Sunday, February 13, 2005

The Net's Master Data-miner

VANITY FAIR: The Net's Master Data-miner
When maverick cyber-pioneer Hank Asher invented MATRIX—a controversial personal-information database—he gave the government a powerful tool for tracking terrorists. So why isn't he a hero?

Two days after 9/11, Hank Asher poured himself a wineglass-size martini and sat down to dinner in his mansion in Boca Raton, Florida. His houseguest, a former drug agent named Bill Shrewsbury, knew Asher well enough to see how frustrated he was. Shrewsbury had met his host during the latter's cocaine-smuggling period in the mid-1980s. Asher was living in the Bahamas back then, very much adrift. He'd helped Shrewsbury persuade a bunch of fellow smugglers to take early retirement. Now Shrewsbury, like a number of other former agents of the Drug Enforcement Administration (D.E.A.), Federal Bureau of Investigation, Florida Department of Law Enforcement (F.D.L.E.), and U.S. Secret Service, was working for Asher. A lot had changed in 15 years.

"Suddenly Hank says, 'I can find these people,'" by which he meant the 9/11 hijackers. "'I know how to do it,'" Shrewsbury recalls. "It was like lightning bolts coming out of his head."

At eight p.m., Asher sat down at the computer in his baronial master bedroom and started writing programming code. He was there at 10, when Shrewsbury went to bed. He was still there at 6:30 Friday morning, when Shrewsbury popped his head in to say hello.

That day at noon, Asher ran a program on the 450 million individuals in his vast assemblage of electronic databases. The databases were like books in a library. What he'd done all night was write algorithms to flag data in those books, data that might be associated with a terrorist; then the computer matched names with the data. The 9/11 terrorists, for example, had likely come to the United States within the last year or two. So a nonresident Muslim who started generating records only in that time—phone bills, utility bills, driver's licenses—was potentially suspect. A Muslim who'd lived 10 years in the same U.S. city and been registered to vote that whole time was off the hook.

Anyone who had a certain number of factors got a score above zero. Only 120,000 names had any score at all. But, of those, 419 had very high scores.

By now, the F.B.I. had a list of suspects drawn from the passenger manifests of 9/11's four ill-fated flights. But none of those names had been released to the public that Friday when Asher came up with his High Terrorist Factor list—from the program that would later be given the acronym MATRIX, for Multi-state Anti-Terrorism Information Exchange. The list was forwarded through Asher's law-enforcement contacts to Brian Stafford, head of the U.S. Secret Service, and to a senior F.B.I. agent. The feds were stunned.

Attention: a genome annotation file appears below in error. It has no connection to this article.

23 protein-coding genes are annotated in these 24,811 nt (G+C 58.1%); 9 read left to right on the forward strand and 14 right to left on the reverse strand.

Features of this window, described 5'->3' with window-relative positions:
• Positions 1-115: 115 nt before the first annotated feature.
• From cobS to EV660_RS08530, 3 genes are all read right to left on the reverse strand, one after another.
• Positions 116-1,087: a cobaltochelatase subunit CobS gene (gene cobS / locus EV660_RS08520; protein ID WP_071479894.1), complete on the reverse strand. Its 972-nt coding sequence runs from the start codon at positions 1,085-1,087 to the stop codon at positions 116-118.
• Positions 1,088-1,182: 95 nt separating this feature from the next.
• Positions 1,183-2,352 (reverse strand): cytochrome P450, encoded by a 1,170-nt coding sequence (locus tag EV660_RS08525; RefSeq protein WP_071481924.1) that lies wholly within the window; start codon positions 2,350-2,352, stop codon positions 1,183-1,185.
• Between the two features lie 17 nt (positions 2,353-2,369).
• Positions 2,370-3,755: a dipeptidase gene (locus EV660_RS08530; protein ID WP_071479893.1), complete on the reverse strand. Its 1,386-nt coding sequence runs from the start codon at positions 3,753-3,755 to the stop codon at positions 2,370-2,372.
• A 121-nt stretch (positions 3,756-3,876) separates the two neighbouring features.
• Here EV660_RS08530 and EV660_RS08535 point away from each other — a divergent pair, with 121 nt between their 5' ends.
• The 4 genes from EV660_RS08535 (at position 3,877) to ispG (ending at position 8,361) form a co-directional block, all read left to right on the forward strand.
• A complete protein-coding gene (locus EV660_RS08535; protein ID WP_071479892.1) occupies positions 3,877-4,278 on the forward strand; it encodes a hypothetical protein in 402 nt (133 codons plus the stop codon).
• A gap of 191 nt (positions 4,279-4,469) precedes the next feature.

According to Asher, five of the names on his list were under investigation by the F.B.I., and one was on those passenger manifests—Marwan al-Shehhi, pilot of the second jet that hit the World Trade Center. Asher had current and prior addresses for al-Shehhi and the rest of those 419 names. He had bank records, motor-vehicle records, and driver's licenses, complete with digital photographs. He had aviation licenses. He had credit histories. He had the names of neighbors and landlords, along with their digital pictures.

That Sunday morning, a senior F.B.I. agent, accompanied by an assistant U.S. attorney, knocked on Asher's door. And so began the most extraordinary chapter in Asher's roller-coaster life. MATRIX would soon be heralded as a state-of-the-art terrorist-tracking tool by Vice President Dick Cheney and Homeland Security chief Tom Ridge, as well as former New York mayor Rudy Giuliani and senior law-enforcement officials around the country. But it would also stir loud cries of protest across the political spectrum, from the American Civil Liberties Union (A.C.L.U.) to former Republican congressman Bob Barr, leader of the push to impeach President Clinton, all proclaiming MATRIX a sinister, Orwellian threat to civil liberties and individual privacy.

Amid the scrutiny that followed, Asher's past would come back to haunt him. Asher's own company would force him to resign. Yet MATRIX would have a profound effect on law enforcement. And Asher, bittersweet as his latest triumph might be, would emerge as the reigning genius of data mining, a cyber-realm as dazzling as it is disturbing.

Wow! This is just a super fascinating article about a very interesting, principled, and intelligent individual. Great introduction to the idea of data mining. It's interesting to me that the information he was able to accumulate about people was mainly public record information. Usually a story like this would draw "big brother" parallels, but actually the ability to collect large amounts of information on people is not soley an ability of the government. Same with surveillance cameras, which anyone can buy and use. Technologies like these could also be used by non government actors. It is creepy to think about how much data is out there about each one of us, but I guess the bottom line is that it is better that this information gathering power be widely distributed, since it will be abused less that way. We will all have to accept that we live in a world where secrets are harder to keep.

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